This summer, ITA crew leader and former employee Clay Jacobson will be hiking the Continental Divide Trail starting north and going south. The CDT spans over 3,000 miles from Canada to Mexico and crosses through Montana, Idaho, Wyoming, Colorado, and New Mexico. We’re happy to be following Clay along his journey and will be posting his updates from the trail! You can see all of Clay’s blog posts here.
Update 3: July 13
East Glacier Park, MT>Augusta, MT (133 miles)
Total miles so far: 231
We hiked out of East Glacier on July 5th, after picking up our resupply after the July 4th holiday. Our first 15 miles cut through the outskirts of Glacier National Park to Maria’s pass. At the pass, some of the BNSF trains we passed at a siding reminded me of the days I used to ride the Highline from Seattle to Minneapolis. It was tempting to take a free ride that didn’t involve hiking, but we scrambled over the intermodal train cars and set up camp in a first service campground across the street.
From this busy pass with a highway and heavy volume train line, we hiked off into the Bob Marshall Wilderness. This is one of the biggest wilderness stretches on the CDT, at over 1 million acres. For week 2, it was a bit intimidating, with our confidence and trail legs just starting to set in. Our plan was for 8 days, a big push so early into the hike. Undeterred, we hiked on into the vast and beautiful Bob.
For the first few days we followed long creeks, climbed a pass, then followed the creek in the next drainage, getting deeper and deeper into the wilderness. Day 3 we entered a massive burn and downed lodge pole slowly became more and more of a factor. By the time we hit sun river pass, the jackstrawed logs were constant and 3-4 logs deep. For miles we scrambled over and under the downed trees, slowly making progress in the scorched burn scar.
At last the trail cut up towards the ridge, away from the burn. We ran into a trail crew who, to our great relief, told us the trail ahead should be clear for miles. They were right. We climbed up to the North Wall, catching the rain and hail of a building thunderstorm as we reached Lake Levale. The waters of the lake were an effervescent aquamarine, the color of which I’d never seen in an alpine lake. The lake was cradled against the North Wall, with hundreds of feet of sheer granite cliff face hanging above. We walked along the North Wall for hours, dipping from one glacial bowl to the next, alternating between pristine high alpine meadows and muddy bogs.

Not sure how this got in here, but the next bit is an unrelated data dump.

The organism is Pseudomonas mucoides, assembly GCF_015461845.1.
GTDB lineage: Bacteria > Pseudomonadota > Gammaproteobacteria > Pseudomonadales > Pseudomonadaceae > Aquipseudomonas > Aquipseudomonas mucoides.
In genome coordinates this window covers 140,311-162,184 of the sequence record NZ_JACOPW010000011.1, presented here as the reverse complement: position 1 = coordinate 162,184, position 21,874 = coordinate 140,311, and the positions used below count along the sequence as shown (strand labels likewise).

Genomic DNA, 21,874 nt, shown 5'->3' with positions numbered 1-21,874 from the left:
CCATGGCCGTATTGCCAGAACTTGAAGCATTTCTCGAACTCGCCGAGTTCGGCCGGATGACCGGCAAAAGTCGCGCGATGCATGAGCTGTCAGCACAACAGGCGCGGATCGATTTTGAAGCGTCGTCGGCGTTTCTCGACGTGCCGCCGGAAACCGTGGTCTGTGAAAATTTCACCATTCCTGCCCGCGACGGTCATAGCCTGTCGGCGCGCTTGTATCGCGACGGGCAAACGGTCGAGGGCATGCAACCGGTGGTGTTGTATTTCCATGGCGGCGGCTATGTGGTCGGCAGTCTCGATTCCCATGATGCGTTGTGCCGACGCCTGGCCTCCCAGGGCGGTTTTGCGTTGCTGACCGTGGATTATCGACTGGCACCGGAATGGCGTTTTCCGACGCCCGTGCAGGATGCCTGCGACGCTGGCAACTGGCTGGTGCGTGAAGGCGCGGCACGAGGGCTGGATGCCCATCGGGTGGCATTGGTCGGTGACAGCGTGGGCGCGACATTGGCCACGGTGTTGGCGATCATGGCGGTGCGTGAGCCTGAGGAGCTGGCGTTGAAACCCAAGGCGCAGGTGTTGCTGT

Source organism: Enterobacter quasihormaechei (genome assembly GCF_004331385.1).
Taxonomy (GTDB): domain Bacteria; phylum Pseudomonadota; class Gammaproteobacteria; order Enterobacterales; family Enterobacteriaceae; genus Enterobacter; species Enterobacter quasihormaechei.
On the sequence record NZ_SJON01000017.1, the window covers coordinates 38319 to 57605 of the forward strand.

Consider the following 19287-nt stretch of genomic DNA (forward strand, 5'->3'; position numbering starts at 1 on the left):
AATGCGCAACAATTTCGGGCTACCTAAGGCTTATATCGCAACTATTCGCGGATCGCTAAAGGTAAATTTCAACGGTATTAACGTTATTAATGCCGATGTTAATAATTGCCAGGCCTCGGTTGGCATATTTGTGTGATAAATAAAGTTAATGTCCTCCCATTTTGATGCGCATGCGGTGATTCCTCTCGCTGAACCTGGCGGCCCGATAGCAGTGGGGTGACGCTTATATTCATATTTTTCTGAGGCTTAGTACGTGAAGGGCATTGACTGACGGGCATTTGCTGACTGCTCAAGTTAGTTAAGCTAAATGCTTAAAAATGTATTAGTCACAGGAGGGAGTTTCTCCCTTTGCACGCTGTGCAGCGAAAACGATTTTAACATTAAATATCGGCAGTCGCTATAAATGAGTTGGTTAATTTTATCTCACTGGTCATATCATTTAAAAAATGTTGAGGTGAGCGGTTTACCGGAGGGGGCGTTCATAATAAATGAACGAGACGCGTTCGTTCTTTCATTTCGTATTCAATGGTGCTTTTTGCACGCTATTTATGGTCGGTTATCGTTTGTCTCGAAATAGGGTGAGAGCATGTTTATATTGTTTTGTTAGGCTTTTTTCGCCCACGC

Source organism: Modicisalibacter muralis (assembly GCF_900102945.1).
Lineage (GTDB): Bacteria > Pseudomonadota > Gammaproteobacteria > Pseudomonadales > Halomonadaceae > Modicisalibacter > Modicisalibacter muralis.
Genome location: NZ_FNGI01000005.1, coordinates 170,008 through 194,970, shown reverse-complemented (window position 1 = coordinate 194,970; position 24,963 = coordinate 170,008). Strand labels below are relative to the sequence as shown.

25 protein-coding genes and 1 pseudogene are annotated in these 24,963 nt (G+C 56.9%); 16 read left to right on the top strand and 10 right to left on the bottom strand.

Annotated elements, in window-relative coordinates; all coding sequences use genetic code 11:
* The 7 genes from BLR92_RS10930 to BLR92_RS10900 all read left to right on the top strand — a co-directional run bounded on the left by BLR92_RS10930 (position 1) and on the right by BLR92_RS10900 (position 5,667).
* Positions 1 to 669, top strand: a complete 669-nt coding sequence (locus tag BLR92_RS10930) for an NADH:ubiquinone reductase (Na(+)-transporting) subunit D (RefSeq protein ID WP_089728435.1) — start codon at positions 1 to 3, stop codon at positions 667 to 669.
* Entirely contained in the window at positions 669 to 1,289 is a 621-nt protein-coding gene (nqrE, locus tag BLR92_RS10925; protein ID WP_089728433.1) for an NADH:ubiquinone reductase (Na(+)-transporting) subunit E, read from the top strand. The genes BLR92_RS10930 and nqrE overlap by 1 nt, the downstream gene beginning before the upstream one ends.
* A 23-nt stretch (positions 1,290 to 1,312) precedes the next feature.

We cut back down to the bottom of the river valley and wrapped around to the Chinese Wall; similar to the North Wall but instead of giant repeating bowls, the Chinese Wall stretched on for miles in a smooth, uninterrupted face. These natural features are truly unique, and await those who brave the Bob Marshall Wilderness.
After the Chinese Wall, the trail wound us down to the South Fork of the Sun River where we hid from the sun under a pack bridge. Before we finished our lunch we were joined by a young horse packing couple who offered us beers in exchange for our trail co diction reports. Then, after 8 days of slogging through the wilderness, we emerged intact. We spent the night at Benchmark Wilderness Ranch, chatting with Tom and Norma, the caretakers. There, we got a shower and picked up our food resupply.
The next morning we hitched down to Augusta to charge our batteries (no power at the ranch), and to our good fortune, we were picked up by a former Montana State legislator. He and his wife were extremely kind and treated us to lunch in town. We all wolfed down some massive burgers and are now set to spend the night, with a ride back to the trail scheduled early tomorrow morning.
-Clay “Woodward” Jacobson